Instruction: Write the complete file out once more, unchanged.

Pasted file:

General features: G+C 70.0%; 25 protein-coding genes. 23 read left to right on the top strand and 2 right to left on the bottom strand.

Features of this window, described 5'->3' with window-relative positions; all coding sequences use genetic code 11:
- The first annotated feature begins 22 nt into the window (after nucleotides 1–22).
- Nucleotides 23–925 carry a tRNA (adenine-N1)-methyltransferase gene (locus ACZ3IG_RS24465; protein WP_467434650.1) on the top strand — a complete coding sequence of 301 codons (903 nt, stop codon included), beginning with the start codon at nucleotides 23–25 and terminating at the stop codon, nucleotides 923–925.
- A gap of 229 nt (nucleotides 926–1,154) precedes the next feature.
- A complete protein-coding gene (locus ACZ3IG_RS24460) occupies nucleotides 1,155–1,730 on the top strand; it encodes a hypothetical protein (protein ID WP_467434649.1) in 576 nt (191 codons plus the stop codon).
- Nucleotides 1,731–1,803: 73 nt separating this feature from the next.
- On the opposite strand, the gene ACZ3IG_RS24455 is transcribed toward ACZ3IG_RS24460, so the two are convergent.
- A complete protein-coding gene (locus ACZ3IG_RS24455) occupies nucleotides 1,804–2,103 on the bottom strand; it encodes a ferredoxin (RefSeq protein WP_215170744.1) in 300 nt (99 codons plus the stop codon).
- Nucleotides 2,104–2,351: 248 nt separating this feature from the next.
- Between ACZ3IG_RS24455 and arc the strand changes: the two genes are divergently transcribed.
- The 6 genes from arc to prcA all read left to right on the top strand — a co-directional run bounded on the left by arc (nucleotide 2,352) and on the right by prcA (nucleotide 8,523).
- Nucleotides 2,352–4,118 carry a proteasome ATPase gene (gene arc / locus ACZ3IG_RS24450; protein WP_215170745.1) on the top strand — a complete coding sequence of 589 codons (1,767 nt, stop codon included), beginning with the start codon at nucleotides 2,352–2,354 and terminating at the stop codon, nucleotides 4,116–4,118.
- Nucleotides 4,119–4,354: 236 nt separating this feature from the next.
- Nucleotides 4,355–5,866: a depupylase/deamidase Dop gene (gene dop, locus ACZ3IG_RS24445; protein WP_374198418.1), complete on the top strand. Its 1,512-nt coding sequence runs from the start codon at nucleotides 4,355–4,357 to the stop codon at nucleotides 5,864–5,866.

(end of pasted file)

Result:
General features: G+C 70.0%; 25 protein-coding genes. 23 read left to right on the top strand and 2 right to left on the bottom strand.

Features of this window, described 5'->3' with window-relative positions; all coding sequences use genetic code 11:
- The first annotated feature begins 22 nt into the window (after nucleotides 1–22).
- Nucleotides 23–925 carry a tRNA (adenine-N1)-methyltransferase gene (locus ACZ3IG_RS24465; protein WP_467434650.1) on the top strand — a complete coding sequence of 301 codons (903 nt, stop codon included), beginning with the start codon at nucleotides 23–25 and terminating at the stop codon, nucleotides 923–925.
- A gap of 229 nt (nucleotides 926–1,154) precedes the next feature.
- A complete protein-coding gene (locus ACZ3IG_RS24460) occupies nucleotides 1,155–1,730 on the top strand; it encodes a hypothetical protein (protein ID WP_467434649.1) in 576 nt (191 codons plus the stop codon).
- Nucleotides 1,731–1,803: 73 nt separating this feature from the next.
- On the opposite strand, the gene ACZ3IG_RS24455 is transcribed toward ACZ3IG_RS24460, so the two are convergent.
- A complete protein-coding gene (locus ACZ3IG_RS24455) occupies nucleotides 1,804–2,103 on the bottom strand; it encodes a ferredoxin (RefSeq protein WP_215170744.1) in 300 nt (99 codons plus the stop codon).
- Nucleotides 2,104–2,351: 248 nt separating this feature from the next.
- Between ACZ3IG_RS24455 and arc the strand changes: the two genes are divergently transcribed.
- The 6 genes from arc to prcA all read left to right on the top strand — a co-directional run bounded on the left by arc (nucleotide 2,352) and on the right by prcA (nucleotide 8,523).
- Nucleotides 2,352–4,118 carry a proteasome ATPase gene (gene arc / locus ACZ3IG_RS24450; protein WP_215170745.1) on the top strand — a complete coding sequence of 589 codons (1,767 nt, stop codon included), beginning with the start codon at nucleotides 2,352–2,354 and terminating at the stop codon, nucleotides 4,116–4,118.
- Nucleotides 4,119–4,354: 236 nt separating this feature from the next.
- Nucleotides 4,355–5,866: a depupylase/deamidase Dop gene (gene dop, locus ACZ3IG_RS24445; protein WP_374198418.1), complete on the top strand. Its 1,512-nt coding sequence runs from the start codon at nucleotides 4,355–4,357 to the stop codon at nucleotides 5,864–5,866.